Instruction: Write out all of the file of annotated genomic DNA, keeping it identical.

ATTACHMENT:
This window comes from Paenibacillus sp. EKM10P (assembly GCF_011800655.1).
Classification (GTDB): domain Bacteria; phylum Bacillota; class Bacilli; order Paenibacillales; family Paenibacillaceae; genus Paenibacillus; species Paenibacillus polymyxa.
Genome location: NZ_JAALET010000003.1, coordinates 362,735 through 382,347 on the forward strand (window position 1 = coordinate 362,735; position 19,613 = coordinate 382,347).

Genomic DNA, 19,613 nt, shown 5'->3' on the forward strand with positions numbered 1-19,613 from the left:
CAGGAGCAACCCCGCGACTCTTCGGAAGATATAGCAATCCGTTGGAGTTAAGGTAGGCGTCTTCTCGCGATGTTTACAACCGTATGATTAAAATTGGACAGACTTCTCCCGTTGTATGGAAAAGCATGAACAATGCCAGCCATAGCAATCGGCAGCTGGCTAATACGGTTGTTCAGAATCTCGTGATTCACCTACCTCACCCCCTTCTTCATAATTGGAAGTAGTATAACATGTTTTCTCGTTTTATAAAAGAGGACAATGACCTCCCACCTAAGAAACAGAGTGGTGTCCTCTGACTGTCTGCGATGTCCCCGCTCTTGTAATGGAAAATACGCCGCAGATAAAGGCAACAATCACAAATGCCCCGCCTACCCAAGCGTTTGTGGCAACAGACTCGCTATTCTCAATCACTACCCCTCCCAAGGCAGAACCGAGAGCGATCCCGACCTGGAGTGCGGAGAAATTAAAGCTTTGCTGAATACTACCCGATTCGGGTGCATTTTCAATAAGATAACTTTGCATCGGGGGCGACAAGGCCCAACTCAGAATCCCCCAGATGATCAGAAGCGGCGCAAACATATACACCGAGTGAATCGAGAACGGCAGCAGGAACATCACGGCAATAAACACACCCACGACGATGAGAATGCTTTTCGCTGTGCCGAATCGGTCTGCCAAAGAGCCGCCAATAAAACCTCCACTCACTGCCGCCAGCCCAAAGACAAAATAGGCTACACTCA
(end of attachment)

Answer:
This window comes from Paenibacillus sp. EKM10P (assembly GCF_011800655.1).
Classification (GTDB): domain Bacteria; phylum Bacillota; class Bacilli; order Paenibacillales; family Paenibacillaceae; genus Paenibacillus; species Paenibacillus polymyxa.
Genome location: NZ_JAALET010000003.1, coordinates 362,735 through 382,347 on the forward strand (window position 1 = coordinate 362,735; position 19,613 = coordinate 382,347).

Genomic DNA, 19,613 nt, shown 5'->3' on the forward strand with positions numbered 1-19,613 from the left:
CAGGAGCAACCCCGCGACTCTTCGGAAGATATAGCAATCCGTTGGAGTTAAGGTAGGCGTCTTCTCGCGATGTTTACAACCGTATGATTAAAATTGGACAGACTTCTCCCGTTGTATGGAAAAGCATGAACAATGCCAGCCATAGCAATCGGCAGCTGGCTAATACGGTTGTTCAGAATCTCGTGATTCACCTACCTCACCCCCTTCTTCATAATTGGAAGTAGTATAACATGTTTTCTCGTTTTATAAAAGAGGACAATGACCTCCCACCTAAGAAACAGAGTGGTGTCCTCTGACTGTCTGCGATGTCCCCGCTCTTGTAATGGAAAATACGCCGCAGATAAAGGCAACAATCACAAATGCCCCGCCTACCCAAGCGTTTGTGGCAACAGACTCGCTATTCTCAATCACTACCCCTCCCAAGGCAGAACCGAGAGCGATCCCGACCTGGAGTGCGGAGAAATTAAAGCTTTGCTGAATACTACCCGATTCGGGTGCATTTTCAATAAGATAACTTTGCATCGGGGGCGACAAGGCCCAACTCAGAATCCCCCAGATGATCAGAAGCGGCGCAAACATATACACCGAGTGAATCGAGAACGGCAGCAGGAACATCACGGCAATAAACACACCCACGACGATGAGAATGCTTTTCGCTGTGCCGAATCGGTCTGCCAAAGAGCCGCCAATAAAACCTCCACTCACTGCCGCCAGCCCAAAGACAAAATAGGCTACACTCA